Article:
By Igor Studenkov
In his first state of the ward address, Ald. Chris Taliaferro (29th) argued that cooperation between residents, community organizations, police officers and elected officials was critical to addressing many problems in the West Side ward.
In the address, held Jan. 28th at Amundsen Park, Taliaferro tried to strike a balance between acknowledging the grim realities facing the ward residents and assuring his constituents that he is doing something to address them.
“We have a lot of serious things that are going on in our ward,” he said. “Honestly assessing myself, I would honestly tell you that we’ve grown in some areas and didn’t grow with some areas.”
Taliaferro noted that, among his major concerns, crime ranked high.
“We had 48 deaths last year,” he said. “That’s more than any other community in Chicago. This has to wake us up. We have to focus on reducing those numbers.”
Taliaferro emphasized community policing as a measure that could be effective in reducing the high crime rate in his ward.
“I think we as a community can’t give up on [the policy-community relationships],” said Taliaferro, who served on the Chicago Police Department force until his election last spring.
“We still need to fight for justice, for equality, to have [a police force that reflects the community]. But at the same time we need to fight for community-police programs, where we have dynamic community police relationships.”
The alderman also touted recent efforts to increase cooperation between the Chicago Police Department and Cook County Sheriff’s office.
He said that, two weeks earlier, Sheriff Tom Dart and Interim Police Superintendent John Escalante took part in a meeting that also involved Cook County Commissioner Richard Boykin (1st) and Ald. Ed Burke (14th). The officials agreed to work together to address various issues.
“We’ve seen [this approach] be successful in LA, we’ve seen this be successful in New York,” Taliaferro said. “We’re hoping and we’re praying that this collaborative effort will have the same effect.”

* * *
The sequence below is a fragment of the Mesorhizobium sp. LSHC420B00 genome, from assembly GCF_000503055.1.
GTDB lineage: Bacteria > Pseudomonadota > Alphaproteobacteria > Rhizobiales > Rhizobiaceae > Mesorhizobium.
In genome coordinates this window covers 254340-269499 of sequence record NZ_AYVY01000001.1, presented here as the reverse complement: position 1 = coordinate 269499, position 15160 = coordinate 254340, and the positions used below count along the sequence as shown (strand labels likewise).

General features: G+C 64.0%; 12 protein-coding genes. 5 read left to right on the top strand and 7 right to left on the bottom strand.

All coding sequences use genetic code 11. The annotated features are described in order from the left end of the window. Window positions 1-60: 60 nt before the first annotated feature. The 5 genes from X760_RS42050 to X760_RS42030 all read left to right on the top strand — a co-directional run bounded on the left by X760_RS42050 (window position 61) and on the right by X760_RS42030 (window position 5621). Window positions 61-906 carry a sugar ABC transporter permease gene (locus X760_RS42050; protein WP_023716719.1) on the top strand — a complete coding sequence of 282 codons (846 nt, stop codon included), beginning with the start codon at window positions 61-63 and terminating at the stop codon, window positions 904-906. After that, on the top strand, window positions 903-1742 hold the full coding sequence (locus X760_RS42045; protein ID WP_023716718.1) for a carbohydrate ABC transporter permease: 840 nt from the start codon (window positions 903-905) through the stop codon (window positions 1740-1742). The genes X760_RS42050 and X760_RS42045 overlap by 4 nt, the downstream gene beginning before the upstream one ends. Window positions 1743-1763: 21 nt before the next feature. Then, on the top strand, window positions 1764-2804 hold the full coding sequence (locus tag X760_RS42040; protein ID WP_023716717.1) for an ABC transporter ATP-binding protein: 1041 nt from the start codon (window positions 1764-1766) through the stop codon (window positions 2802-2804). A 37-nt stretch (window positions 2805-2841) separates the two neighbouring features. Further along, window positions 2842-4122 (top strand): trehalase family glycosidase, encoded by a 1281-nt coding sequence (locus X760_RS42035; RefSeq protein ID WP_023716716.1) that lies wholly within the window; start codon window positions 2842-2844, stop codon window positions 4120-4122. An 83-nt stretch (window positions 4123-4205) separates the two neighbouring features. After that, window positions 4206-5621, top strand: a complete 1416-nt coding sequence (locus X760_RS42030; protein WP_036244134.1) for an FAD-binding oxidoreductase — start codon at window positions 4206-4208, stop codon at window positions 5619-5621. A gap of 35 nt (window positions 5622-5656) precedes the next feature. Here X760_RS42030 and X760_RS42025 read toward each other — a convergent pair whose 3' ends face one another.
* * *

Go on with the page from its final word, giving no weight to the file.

Taliaferro said one of the major reasons crime is rampant is many young men in the community “do whatever they do” because they feel hopeless.
He said he recently attended a Chicago Urban League meeting where elected officials listened to the city youth talking about their concerns.
The youth said lack of job and educational opportunities were major concerns of theirs. The issue of youth unemployment is especially acute in Austin, the alderman said.
“We need to provide jobs, we need to provide educational opportunities,” Taliaferro said. “That’s what we need to do as a community, because we can’t go through 2016 [like] what we went through in 2015.”
The alderman said employment opportunities would “take the excuses away from [the youth], because when they’re provided with opportunities, excuses evaporate.”
In the areas of economic development and education, Taliaferro said he’s been working with industrial businesses along Roosevelt Road to establish a program with Austin Polytech Academy to train students for careers in industry.
If the consolidation of Austin high schools gets approved by the Chicago Board of Education this month, the combined school would retain the program.
Taliaferro said economic development, education and crime reduction go hand-in-hand.
“It’s very difficult to bring a huge company in the area where the CEO or president [of the company] isn’t particularly safe,” he said. “When they see a community with crime, especially violent crime, they stay away.”
As a potential crime reducing and educational opportunity tool, Taliaferro mentioned two tutoring programs for 7th and 11th graders operated by his ward office.
The alderman said that this year he will be actively working to ensure ward residents receive more services to help youth get high school diplomas/GEDs. He said that he’d eventually like to see five such programs operational at any given time.